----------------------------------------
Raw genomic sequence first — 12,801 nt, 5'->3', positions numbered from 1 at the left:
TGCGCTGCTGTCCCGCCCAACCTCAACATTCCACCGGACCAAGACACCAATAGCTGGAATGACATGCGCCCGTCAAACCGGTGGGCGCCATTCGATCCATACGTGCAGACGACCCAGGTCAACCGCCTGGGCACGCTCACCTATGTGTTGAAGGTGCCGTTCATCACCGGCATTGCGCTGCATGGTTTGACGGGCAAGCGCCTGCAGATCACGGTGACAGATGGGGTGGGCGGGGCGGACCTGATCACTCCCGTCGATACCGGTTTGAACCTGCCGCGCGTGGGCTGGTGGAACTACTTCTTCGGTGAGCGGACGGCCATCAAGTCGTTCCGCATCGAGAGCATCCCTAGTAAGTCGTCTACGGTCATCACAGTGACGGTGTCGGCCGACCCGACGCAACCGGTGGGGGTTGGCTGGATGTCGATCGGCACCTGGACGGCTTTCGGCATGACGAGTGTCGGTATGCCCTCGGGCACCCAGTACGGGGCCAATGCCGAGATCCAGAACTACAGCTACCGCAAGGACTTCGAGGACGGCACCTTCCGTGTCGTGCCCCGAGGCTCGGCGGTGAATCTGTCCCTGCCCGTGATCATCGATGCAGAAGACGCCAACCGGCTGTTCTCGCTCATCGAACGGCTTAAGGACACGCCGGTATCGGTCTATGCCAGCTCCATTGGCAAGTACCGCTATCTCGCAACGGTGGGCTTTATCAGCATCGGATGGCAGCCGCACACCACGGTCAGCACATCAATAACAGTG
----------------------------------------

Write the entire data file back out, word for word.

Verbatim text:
Raw genomic sequence first — 12,801 nt, 5'->3', positions numbered from 1 at the left:
TGCGCTGCTGTCCCGCCCAACCTCAACATTCCACCGGACCAAGACACCAATAGCTGGAATGACATGCGCCCGTCAAACCGGTGGGCGCCATTCGATCCATACGTGCAGACGACCCAGGTCAACCGCCTGGGCACGCTCACCTATGTGTTGAAGGTGCCGTTCATCACCGGCATTGCGCTGCATGGTTTGACGGGCAAGCGCCTGCAGATCACGGTGACAGATGGGGTGGGCGGGGCGGACCTGATCACTCCCGTCGATACCGGTTTGAACCTGCCGCGCGTGGGCTGGTGGAACTACTTCTTCGGTGAGCGGACGGCCATCAAGTCGTTCCGCATCGAGAGCATCCCTAGTAAGTCGTCTACGGTCATCACAGTGACGGTGTCGGCCGACCCGACGCAACCGGTGGGGGTTGGCTGGATGTCGATCGGCACCTGGACGGCTTTCGGCATGACGAGTGTCGGTATGCCCTCGGGCACCCAGTACGGGGCCAATGCCGAGATCCAGAACTACAGCTACCGCAAGGACTTCGAGGACGGCACCTTCCGTGTCGTGCCCCGAGGCTCGGCGGTGAATCTGTCCCTGCCCGTGATCATCGATGCAGAAGACGCCAACCGGCTGTTCTCGCTCATCGAACGGCTTAAGGACACGCCGGTATCGGTCTATGCCAGCTCCATTGGCAAGTACCGCTATCTCGCAACGGTGGGCTTTATCAGCATCGGATGGCAGCCGCACACCACGGTCAGCACATCAATAACAGTG